Even if harsh-shouldered, nipped-in and sliced-off 'Working Girl' power-dressing has become less of a flirtation and more of a fixation for designers taking us into Autumn/Winter 2009, the last place you would expect to see it is on the always-cerebral catwalk of Hussein Chalayan. Chalayan has always sought to push and blur the boundary where fashion arguably meets art and his intellectual predilections have resulted in challenging, complex clothing which often seem made for women who, really, don't have very much sex at all. This collection, therefore, was all the more a short, sharp and startling assault to the senses. With hard-bitten resultwear becoming a fashion norm, Chalayan proved he can do sexy with the best of them, ditto ferociously sliced and diced tailoring. The hemlines were the first talking-point: thigh-high and sky-high from the outset, his abbreviated skirts gripped the upper couple of inches of thigh, and very little else. The really interesting aspect was how Chalayan worked these appropriations of result-wear and trite, clichéd eighties suiting. The opening looks, coat-dresses rendered in stiff, boxy neoprene, seemed wont to fuse man, machine and even building into a hybrid whole. In a single shade of concrete-grey and with bodily movement causing stiff ruptures in the rigid shell-like forms, his women, lip-glossed and preened, looked like stony but sexualised automata realised in angular contortions of clever tailoring. Similarly architectonic prints covered silk-chiffon mini-dresses, sometimes floating in panels but more oft than not cleaving to his models curves. If that was the city, later came the sex, with sensual molded leather lumps, bumps and protrusions emerging from wrapped lengths of grey and black fabric. Some of these saw Chalayan in an oddly commercial mood - if Melanie Griffiths had a head for business and a body for sin, Chalayan clearly has the former in providing the latter. A short wool tuxedo-dress, wide of shoulder and girding narrow hips, showed off impeccable tailoring skills that looked effortless but in their absolute perfection of cut were evidently anything but. The finale had an Allen Jones feel of kinky fetishism and decidedly un-Chalayan touch of blatant lust: grey woolen dresses sliced and diced with bright leather anatomical forms, skirts slipping down at back to display the sexiest hint of a suctioned-leather coccyx.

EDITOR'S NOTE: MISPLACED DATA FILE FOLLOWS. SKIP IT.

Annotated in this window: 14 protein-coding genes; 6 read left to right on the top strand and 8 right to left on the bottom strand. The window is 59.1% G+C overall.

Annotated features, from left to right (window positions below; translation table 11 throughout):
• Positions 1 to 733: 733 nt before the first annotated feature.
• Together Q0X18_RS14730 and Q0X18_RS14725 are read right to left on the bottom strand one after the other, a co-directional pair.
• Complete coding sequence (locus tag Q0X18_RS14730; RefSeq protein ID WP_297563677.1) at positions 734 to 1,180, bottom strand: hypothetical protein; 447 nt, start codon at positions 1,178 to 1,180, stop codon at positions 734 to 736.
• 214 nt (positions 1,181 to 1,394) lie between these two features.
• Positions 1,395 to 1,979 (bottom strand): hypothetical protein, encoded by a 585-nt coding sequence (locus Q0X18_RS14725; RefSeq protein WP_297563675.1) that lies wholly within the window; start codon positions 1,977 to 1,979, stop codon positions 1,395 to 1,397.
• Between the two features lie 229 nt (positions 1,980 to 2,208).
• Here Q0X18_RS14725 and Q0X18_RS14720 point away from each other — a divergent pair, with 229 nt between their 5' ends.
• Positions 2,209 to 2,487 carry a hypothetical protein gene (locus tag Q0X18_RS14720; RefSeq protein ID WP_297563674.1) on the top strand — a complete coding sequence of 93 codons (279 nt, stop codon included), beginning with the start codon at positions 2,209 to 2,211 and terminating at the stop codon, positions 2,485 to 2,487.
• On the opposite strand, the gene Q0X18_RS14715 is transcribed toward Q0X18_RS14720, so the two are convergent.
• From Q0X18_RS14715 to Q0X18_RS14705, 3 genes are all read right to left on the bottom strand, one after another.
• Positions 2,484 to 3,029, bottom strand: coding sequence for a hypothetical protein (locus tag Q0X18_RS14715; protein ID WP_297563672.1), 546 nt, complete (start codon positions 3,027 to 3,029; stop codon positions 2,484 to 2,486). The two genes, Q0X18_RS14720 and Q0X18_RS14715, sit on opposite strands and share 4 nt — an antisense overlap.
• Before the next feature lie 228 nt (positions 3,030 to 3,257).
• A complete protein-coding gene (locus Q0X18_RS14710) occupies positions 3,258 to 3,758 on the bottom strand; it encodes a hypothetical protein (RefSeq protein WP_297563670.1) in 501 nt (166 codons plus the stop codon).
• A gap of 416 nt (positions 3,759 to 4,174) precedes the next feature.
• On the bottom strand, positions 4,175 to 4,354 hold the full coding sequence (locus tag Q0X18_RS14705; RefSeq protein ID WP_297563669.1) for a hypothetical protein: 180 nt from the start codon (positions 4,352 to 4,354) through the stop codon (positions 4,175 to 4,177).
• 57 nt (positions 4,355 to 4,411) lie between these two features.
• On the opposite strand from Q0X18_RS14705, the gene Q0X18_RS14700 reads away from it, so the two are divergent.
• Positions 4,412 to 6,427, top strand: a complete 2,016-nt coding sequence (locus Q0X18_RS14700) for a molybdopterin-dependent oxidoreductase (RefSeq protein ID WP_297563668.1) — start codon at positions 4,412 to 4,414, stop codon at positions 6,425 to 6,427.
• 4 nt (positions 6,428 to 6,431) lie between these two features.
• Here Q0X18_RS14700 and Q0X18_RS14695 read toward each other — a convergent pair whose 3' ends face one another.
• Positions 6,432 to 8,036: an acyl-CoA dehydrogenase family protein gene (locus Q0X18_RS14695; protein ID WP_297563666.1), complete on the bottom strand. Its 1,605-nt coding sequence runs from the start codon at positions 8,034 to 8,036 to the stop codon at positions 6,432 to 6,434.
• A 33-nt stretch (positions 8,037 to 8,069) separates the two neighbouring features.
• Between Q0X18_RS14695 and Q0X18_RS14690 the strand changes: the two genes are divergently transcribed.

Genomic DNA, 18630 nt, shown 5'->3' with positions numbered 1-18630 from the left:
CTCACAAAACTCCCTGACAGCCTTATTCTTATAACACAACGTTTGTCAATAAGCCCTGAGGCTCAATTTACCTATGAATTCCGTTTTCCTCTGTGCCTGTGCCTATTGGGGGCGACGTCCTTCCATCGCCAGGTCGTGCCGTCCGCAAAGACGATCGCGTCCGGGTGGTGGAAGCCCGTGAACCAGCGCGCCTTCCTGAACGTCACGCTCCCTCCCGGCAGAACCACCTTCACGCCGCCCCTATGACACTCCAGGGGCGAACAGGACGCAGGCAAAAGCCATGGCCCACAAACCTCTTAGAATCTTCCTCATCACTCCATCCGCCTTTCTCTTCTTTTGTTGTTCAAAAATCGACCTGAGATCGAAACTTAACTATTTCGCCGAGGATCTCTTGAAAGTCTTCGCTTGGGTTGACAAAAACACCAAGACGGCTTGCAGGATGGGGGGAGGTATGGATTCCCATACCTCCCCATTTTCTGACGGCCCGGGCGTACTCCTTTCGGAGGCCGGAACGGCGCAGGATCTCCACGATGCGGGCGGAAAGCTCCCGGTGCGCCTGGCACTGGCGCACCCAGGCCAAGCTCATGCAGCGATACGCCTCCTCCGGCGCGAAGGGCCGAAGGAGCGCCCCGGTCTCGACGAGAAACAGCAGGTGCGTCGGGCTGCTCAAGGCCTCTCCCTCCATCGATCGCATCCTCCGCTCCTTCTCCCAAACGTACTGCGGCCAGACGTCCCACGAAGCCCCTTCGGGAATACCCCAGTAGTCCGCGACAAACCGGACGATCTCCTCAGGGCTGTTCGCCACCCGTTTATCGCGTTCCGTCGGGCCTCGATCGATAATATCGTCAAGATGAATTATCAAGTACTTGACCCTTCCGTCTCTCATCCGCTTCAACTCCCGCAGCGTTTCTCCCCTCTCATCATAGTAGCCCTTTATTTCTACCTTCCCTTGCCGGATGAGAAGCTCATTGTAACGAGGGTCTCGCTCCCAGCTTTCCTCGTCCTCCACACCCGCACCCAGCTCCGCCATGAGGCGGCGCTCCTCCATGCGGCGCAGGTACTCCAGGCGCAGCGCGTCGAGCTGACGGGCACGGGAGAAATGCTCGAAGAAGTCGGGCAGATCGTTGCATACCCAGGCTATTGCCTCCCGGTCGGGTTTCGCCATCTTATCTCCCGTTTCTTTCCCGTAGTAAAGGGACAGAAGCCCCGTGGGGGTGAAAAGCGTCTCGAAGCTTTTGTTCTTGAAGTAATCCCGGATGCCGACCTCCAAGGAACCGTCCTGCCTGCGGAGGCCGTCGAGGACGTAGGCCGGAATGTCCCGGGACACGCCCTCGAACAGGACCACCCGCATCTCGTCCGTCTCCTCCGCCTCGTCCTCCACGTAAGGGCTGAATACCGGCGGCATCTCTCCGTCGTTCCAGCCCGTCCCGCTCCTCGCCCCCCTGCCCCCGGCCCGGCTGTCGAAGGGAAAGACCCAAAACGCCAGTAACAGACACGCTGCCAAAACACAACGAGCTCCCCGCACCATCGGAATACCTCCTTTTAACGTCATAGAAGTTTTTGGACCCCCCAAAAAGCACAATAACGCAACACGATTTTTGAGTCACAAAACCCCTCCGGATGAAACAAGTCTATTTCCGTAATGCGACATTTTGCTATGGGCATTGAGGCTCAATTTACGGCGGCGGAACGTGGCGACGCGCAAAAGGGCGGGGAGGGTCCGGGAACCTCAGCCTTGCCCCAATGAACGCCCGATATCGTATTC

Even if harsh-shouldered, nipped-in and sliced-off 'Working Girl' power-dressing has become more of a fixation for designers, the last place you would expect to see it is on the always-cerebral catwalk of Hussein Chalayan.